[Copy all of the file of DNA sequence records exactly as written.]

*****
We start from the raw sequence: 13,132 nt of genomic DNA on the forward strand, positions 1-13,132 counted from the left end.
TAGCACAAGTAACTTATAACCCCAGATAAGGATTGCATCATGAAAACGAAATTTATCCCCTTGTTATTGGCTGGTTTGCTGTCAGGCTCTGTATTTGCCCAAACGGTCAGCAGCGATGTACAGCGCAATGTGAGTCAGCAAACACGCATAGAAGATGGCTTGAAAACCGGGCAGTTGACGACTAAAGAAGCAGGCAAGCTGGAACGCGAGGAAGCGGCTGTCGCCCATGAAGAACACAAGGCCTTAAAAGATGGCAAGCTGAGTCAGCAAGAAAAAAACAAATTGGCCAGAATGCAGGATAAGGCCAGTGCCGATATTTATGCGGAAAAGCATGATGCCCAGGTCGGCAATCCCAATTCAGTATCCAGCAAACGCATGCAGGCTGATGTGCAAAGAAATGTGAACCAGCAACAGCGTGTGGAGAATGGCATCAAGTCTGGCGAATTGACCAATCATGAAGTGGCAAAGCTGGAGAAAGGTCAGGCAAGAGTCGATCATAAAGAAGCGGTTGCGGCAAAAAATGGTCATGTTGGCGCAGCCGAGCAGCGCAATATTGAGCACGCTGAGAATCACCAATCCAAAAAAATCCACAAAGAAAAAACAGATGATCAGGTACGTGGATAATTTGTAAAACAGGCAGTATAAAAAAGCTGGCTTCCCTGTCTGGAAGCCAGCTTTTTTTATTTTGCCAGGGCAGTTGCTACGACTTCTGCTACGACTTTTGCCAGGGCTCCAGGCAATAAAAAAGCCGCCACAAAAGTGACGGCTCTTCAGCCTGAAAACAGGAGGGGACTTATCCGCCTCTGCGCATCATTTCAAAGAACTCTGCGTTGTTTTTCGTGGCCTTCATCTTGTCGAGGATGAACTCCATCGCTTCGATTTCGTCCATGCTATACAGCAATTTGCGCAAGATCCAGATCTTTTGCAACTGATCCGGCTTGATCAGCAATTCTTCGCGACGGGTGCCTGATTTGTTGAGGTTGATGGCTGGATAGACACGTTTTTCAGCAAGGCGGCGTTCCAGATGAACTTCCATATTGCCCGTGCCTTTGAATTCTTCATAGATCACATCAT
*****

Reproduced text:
We start from the raw sequence: 13,132 nt of genomic DNA on the forward strand, positions 1-13,132 counted from the left end.
TAGCACAAGTAACTTATAACCCCAGATAAGGATTGCATCATGAAAACGAAATTTATCCCCTTGTTATTGGCTGGTTTGCTGTCAGGCTCTGTATTTGCCCAAACGGTCAGCAGCGATGTACAGCGCAATGTGAGTCAGCAAACACGCATAGAAGATGGCTTGAAAACCGGGCAGTTGACGACTAAAGAAGCAGGCAAGCTGGAACGCGAGGAAGCGGCTGTCGCCCATGAAGAACACAAGGCCTTAAAAGATGGCAAGCTGAGTCAGCAAGAAAAAAACAAATTGGCCAGAATGCAGGATAAGGCCAGTGCCGATATTTATGCGGAAAAGCATGATGCCCAGGTCGGCAATCCCAATTCAGTATCCAGCAAACGCATGCAGGCTGATGTGCAAAGAAATGTGAACCAGCAACAGCGTGTGGAGAATGGCATCAAGTCTGGCGAATTGACCAATCATGAAGTGGCAAAGCTGGAGAAAGGTCAGGCAAGAGTCGATCATAAAGAAGCGGTTGCGGCAAAAAATGGTCATGTTGGCGCAGCCGAGCAGCGCAATATTGAGCACGCTGAGAATCACCAATCCAAAAAAATCCACAAAGAAAAAACAGATGATCAGGTACGTGGATAATTTGTAAAACAGGCAGTATAAAAAAGCTGGCTTCCCTGTCTGGAAGCCAGCTTTTTTTATTTTGCCAGGGCAGTTGCTACGACTTCTGCTACGACTTTTGCCAGGGCTCCAGGCAATAAAAAAGCCGCCACAAAAGTGACGGCTCTTCAGCCTGAAAACAGGAGGGGACTTATCCGCCTCTGCGCATCATTTCAAAGAACTCTGCGTTGTTTTTCGTGGCCTTCATCTTGTCGAGGATGAACTCCATCGCTTCGATTTCGTCCATGCTATACAGCAATTTGCGCAAGATCCAGATCTTTTGCAACTGATCCGGCTTGATCAGCAATTCTTCGCGACGGGTGCCTGATTTGTTGAGGTTGATGGCTGGATAGACACGTTTTTCAGCAAGGCGGCGTTCCAGATGAACTTCCATATTGCCCGTGCCTTTGAATTCTTCATAGATCACATCAT